Published on January 11th, 2022 | by University of Mississippi0
Opportunity for a Lifetime: Changes to University of Mississippi Financial Aid Program Increase Benefits for Mississippi Students
Among recent changes to a University of Mississippi financial assistance program is a benefit that enables Ole Miss to help more deserving students attend college.
Ole Miss Opportunity guarantees that eligible Mississippi residents receive financial support to cover the average cost of tuition, housing and meals. Since 2017, the benefit was available only for students whose family income was $32,500 or less.
Beginning with the 2022-23 academic year, family income can be as much as $40,000, meaning the university can offer financial aid to a greater number of potential students.
“We actually were given three different Ole Miss Opportunity changes in one fell swoop, which was wonderful,” said Laura Diven-Brown, director of financial aid.
Besides the increased financial assistance threshold, the program now can cover the extra housing cost for students who want to join the FASTrack program and live in their special Living Learning Community instead of a traditional residence hall. Available to all new students, FASTrack is a retention program that promotes academic success and helps first-year students transition to college.
A third change to the program eliminates the income threshold for students who want to keep OMO benefits as upperclassmen, meaning they can renew each year even if their family income increases. As long as they remain Pell Grant eligible, an indicator of high financial need, and meet enrollment requirements, they can stay in OMO.
“This change will significantly improve our ability to retain students,” Diven-Brown said. “Small income changes should not mean that students can no longer qualify. They were depending on the substantial support that OMO provides, and we want to make sure they have the chance to go all the way to graduation.
“Ole Miss Opportunity is a hidden gem that other schools don’t have.”
OMO fills the gap in funding after all federal, state, institutional and private scholarships and grants awarded to a student have been considered. To be eligible, students must be full-time, degree-seeking freshman Mississippi residents.
Additionally, OMO applicants must qualify for a federal Pell Grant as determined by the Free Application for Federal Student Aid and have at least a 3.0 high school grade-point average.
OMO funding will be provided for eight regular semesters or until the first baccalaureate degree is awarded, as long as a student continues to meet eligibility requirements.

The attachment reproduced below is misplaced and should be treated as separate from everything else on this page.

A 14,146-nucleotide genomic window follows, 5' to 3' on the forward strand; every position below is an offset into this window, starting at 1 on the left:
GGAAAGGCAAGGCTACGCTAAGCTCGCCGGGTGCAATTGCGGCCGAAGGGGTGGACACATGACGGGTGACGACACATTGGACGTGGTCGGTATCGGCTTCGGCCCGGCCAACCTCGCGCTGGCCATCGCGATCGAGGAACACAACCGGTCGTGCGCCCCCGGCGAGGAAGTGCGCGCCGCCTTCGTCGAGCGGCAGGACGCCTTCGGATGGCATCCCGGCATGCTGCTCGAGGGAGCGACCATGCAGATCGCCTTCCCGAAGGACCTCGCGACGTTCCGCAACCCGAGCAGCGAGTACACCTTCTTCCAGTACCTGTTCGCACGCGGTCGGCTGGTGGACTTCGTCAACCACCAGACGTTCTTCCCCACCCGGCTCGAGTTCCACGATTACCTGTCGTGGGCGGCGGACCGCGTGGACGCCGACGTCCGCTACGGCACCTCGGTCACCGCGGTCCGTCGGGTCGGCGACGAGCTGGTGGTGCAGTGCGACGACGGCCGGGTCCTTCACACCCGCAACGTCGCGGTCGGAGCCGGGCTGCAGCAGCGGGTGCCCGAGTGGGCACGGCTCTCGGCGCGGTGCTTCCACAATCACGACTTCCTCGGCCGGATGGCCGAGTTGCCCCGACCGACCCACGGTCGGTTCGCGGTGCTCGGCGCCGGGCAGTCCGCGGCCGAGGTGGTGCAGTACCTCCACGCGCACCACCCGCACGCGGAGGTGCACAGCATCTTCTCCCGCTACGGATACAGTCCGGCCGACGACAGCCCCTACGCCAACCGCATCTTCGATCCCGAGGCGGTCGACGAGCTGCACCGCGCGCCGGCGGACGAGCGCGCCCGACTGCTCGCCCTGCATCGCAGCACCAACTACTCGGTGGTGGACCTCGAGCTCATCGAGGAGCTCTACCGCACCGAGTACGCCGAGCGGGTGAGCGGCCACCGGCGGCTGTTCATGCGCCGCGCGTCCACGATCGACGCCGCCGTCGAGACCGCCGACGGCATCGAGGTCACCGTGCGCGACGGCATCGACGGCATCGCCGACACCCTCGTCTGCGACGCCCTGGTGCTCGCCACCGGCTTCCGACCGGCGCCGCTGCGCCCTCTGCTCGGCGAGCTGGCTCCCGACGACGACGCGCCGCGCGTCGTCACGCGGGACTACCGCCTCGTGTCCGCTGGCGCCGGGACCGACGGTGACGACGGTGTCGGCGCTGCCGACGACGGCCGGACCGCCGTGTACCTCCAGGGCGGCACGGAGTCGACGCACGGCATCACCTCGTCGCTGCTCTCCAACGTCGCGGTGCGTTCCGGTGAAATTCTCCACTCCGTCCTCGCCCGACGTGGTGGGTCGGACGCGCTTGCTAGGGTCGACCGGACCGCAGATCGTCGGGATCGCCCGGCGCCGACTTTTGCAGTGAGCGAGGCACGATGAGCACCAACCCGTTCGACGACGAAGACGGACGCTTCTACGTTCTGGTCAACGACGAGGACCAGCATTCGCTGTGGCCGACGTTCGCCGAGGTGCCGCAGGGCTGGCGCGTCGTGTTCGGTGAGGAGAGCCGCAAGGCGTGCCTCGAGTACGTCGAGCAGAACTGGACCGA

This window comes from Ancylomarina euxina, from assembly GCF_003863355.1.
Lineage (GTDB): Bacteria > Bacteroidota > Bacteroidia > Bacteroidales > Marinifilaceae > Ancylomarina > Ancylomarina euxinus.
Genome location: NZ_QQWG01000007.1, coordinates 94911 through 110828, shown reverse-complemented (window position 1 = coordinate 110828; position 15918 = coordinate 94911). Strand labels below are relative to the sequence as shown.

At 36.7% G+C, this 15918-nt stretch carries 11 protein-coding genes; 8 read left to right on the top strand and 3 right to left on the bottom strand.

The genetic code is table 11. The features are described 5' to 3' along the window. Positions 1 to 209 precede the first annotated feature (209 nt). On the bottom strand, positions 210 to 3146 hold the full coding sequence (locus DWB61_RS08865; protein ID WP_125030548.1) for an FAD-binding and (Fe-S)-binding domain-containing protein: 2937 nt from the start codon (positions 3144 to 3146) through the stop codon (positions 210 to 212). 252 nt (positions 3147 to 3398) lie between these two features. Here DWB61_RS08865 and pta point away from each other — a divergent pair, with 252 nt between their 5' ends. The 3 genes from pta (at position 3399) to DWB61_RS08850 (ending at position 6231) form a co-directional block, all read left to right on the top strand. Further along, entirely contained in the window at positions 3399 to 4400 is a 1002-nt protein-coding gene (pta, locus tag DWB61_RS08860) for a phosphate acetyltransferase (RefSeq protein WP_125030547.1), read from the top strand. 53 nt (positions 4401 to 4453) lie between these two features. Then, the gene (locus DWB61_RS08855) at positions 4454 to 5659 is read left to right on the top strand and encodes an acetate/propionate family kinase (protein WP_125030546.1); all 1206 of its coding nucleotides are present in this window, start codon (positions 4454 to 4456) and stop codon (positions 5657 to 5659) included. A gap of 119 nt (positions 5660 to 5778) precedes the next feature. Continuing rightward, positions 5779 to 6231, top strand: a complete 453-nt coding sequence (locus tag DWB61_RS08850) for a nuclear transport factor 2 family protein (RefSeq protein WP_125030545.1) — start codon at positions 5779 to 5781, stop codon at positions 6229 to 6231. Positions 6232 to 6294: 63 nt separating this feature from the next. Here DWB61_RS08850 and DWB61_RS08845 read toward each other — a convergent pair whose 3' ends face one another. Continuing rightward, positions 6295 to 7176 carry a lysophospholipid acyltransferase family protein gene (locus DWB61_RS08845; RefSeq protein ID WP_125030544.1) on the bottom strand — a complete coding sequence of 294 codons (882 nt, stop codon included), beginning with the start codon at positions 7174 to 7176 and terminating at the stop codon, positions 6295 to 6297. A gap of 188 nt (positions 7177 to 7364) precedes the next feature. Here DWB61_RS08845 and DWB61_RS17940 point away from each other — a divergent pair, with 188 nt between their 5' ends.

“This is a commitment to the students and residents of Mississippi,” said Eduardo Prieto, vice chancellor for enrollment management. “It also supports students from a variety of diverse backgrounds.
“If a Mississippi resident wants to come to the University of Mississippi, we want them to apply regardless of finances. Through this program and other resources, we have the means to make the University of Mississippi education realistic for students.”
Each year, some 400 students benefit from OMO and more than 1,600 have been helped since the university started the program in 2010. This year, its benefits package totaled more than $19,000 per person – aid that can be transformative for a young person with dreams of higher education, especially when tuition alone costs almost $9,000 per semester.
“As a first-generation college student, the Ole Miss Opportunity program gave me the incentive I needed to leave home and pursue a four-year degree,” said a senior who preferred to remain anonymous.
“Without Ole Miss Opportunity, I might not have been able to go to college to pursue my dream of becoming an engineer. Now, that goal is within reach and, in a few months, I’ll be working in the field I love.”
The university remains the largest underwriter of the OMO program, which has an annual cost of more than $3 million, Prieto said. However, many generous donors, including Eli and Abby Manning, have established OMO endowments that help fund a portion of the program costs.
“As a university, we feel like it’s important for us to invest in Mississippi and it’s part of our commitment to the state’s residents as the flagship school,” Prieto said. “If donors are inclined to do something that benefits the citizens of Mississippi, supporting OMO would be one of the most impactful ways to do that.”
By Bill Dabney